Tibet expert Robert Barnett offers his suggestions of how both sides can work to increase understanding and decrease tensions over Tibet:
Western governments have been accused of interference, but it is unlikely that any want to derail their relations with China, especially during an economic crisis. Last October, British Foreign Minister David Miliband was so anxious to maintain Chinese good will that he came close to denouncing his predecessors’ recognition of Tibet’s autonomy 100 years ago. But foreign concerns about the status of China’s mandate in Tibet are understandable: Tibet is the strategic high ground between the two most important nuclear powers in Asia. Good governance on the plateau is good for everyone.
China could help to lessen growing tensions by recognizing these concerns as reasonable. The Dalai Lama could cut down on foreign meetings and acknowledge that, despite China’s general emasculation of intellectual and religious life in Tibet, some aspects of Tibetan culture (like modern art, film and literature) are relatively healthy. Western observers could accept the exiles’ assurances that their proposals on autonomy are negotiable and not bottom-line demands, rather than damning them before talks start.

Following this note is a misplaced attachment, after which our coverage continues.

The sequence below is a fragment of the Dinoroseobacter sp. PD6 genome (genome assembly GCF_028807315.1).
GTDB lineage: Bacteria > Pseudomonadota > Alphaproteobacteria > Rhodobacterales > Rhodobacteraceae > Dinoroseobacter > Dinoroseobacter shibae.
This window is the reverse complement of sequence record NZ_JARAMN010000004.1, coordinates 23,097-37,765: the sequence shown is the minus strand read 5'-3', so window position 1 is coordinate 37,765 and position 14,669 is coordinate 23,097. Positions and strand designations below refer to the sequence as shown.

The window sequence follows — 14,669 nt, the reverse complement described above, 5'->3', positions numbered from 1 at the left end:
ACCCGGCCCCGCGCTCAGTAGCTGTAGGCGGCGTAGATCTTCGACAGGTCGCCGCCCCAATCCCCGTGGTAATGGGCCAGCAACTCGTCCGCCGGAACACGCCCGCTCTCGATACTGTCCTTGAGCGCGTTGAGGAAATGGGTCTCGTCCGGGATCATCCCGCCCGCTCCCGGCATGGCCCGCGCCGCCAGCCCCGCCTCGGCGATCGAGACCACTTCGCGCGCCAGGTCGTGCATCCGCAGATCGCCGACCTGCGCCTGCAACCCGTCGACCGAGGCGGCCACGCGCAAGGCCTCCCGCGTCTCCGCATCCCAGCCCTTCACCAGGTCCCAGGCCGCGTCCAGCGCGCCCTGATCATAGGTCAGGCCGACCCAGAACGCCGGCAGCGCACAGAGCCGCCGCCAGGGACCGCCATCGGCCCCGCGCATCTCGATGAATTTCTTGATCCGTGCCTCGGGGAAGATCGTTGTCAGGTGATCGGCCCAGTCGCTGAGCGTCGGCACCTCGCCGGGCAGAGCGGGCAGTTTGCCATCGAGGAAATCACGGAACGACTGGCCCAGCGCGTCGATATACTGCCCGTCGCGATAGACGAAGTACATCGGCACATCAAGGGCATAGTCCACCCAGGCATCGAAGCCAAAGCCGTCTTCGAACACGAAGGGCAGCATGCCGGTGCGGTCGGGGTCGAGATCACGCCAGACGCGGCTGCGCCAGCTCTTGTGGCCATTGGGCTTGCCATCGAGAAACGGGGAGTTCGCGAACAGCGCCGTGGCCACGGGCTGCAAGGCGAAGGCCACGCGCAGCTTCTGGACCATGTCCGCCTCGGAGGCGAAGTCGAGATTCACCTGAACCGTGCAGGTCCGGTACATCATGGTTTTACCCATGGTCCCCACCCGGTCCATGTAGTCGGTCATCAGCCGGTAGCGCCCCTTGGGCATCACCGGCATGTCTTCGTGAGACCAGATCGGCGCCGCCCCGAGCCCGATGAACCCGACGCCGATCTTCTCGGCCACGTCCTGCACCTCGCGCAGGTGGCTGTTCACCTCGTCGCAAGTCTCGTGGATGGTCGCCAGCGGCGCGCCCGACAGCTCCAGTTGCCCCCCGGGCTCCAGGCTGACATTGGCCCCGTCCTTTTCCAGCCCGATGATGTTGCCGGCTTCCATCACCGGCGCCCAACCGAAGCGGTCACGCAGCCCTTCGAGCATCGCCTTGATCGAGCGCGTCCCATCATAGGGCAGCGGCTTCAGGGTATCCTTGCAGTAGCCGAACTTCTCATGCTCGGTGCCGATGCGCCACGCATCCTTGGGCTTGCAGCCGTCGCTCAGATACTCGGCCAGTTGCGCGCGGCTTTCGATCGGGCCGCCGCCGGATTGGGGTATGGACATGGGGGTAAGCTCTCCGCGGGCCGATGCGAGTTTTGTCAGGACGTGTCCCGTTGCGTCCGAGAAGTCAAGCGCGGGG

All sides would gain by paying attention to two Tibetan officials in China who dared to speak out last month. A retired prefectural governor from Kardze told the Singapore paper Zaobao that “the government should have more trust in its people, particularly the Tibetan monks,” and the current Tibet governor admitted that some protesters last year “weren’t satisfied with our policies,” rather than calling them enemies of the state, the first official concession from within China that some of its policies might be connected to the recent protests.